B. Grant institutions the authority to reduce individual loan eligibility for categories of students. The current case-by-case requirement for reducing loan eligibility has proven to be unhelpfully restrictive. In addition, this provision has been implemented in a differential fashion across the country. Institutions should be given the prerogative to set lower maximums for entire categories of students, such as first-time, or academically-at-risk, etc. Institutions have an inherent incentive to provide financing that is adequate to meet a student’s budget, concerns that colleges might act otherwise are not reasonable.
In addition, community colleges request that Congress review the method of calculating student loan default rates. These rates should be changed to better reflect the low incidence of borrowing at most community colleges.
III. Promote new, more appropriate and accurate forms of accountability for community colleges within the Higher Education Act.
Community colleges recognize the call for accountability in the federal student aid programs. Any new accountability measures should be built on and reflect the extensive and detailed performance-related information that the vast majority of community colleges are already providing to students, state and other regulatory bodies, and accrediting agencies.
The current accountability debate underemphasizes the highly competitive environment that affects all institutions of higher education, including community colleges. The country’s dynamic postsecondary system is far more effective in promoting accountability, and its underlying goal of quality, than any regulatory apparatus could ever be. Therefore, AACC believes that new federal accountability measures should focus on giving potential students greater information about their college options, since a robust academic marketplace is inherently accountable. More specifically, the focus of any new accountability efforts should be on refining the Student Right-to-Know law, which provides a tested framework for providing institutional disclosures.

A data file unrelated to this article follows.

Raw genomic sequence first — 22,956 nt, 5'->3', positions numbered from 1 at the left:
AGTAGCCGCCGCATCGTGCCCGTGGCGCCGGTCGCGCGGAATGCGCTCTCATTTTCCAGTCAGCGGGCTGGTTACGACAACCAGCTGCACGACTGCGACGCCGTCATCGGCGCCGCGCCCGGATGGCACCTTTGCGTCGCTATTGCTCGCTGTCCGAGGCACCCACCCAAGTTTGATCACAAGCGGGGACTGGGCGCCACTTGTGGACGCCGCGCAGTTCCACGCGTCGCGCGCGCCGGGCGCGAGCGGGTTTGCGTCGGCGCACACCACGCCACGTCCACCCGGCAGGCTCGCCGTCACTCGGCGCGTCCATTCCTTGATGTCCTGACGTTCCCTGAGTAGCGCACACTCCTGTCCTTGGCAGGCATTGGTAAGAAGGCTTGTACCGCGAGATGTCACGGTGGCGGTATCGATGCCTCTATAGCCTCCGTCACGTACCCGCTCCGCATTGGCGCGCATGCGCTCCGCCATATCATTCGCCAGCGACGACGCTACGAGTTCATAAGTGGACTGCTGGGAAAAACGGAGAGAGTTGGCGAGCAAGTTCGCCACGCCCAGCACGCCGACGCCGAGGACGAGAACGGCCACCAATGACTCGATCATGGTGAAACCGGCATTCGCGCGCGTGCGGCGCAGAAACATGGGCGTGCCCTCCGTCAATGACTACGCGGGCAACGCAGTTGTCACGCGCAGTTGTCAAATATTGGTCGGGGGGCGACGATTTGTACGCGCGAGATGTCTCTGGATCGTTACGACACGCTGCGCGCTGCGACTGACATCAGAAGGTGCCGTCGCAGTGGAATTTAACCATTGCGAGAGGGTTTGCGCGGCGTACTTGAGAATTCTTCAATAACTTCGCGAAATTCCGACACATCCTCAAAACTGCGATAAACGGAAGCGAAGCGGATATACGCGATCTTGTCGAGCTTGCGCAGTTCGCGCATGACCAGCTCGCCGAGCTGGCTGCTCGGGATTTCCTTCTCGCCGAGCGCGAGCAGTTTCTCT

AACC will oppose any “bright line” graduation or completion rate standard that an institution must meet in order to maintain Title IV eligibility or other funding. This type of approach is fundamentally flawed, because it does not reflect the fact that many community college students are not interested in obtaining an associate’s degree; and it also overlooks the obvious and enormous diversity of America’s colleges and universities, who enroll more than 15 million students annually.
A. Student Right-to-Know (SRK) law. The current SRK framework does not accurately reflect the effectiveness of community college education and training programs. In focusing on SRK, AACC thinks that the following should be considered: tracking a broader universe than full-time, first-time students; counting as a “completion” attainment of a skills certificate or recognized skill; allowing short-term certificates to count for completion; and recognizing individual goal attainment. In addition, any new data-reporting requirement must be meshed, wherever possible, with existing state, local, and accreditation requirements. Also, Congress should recognize that a uniform system of reporting for the enormous range of American institutions of higher education may not be in best accommodate the interests of institutions or students.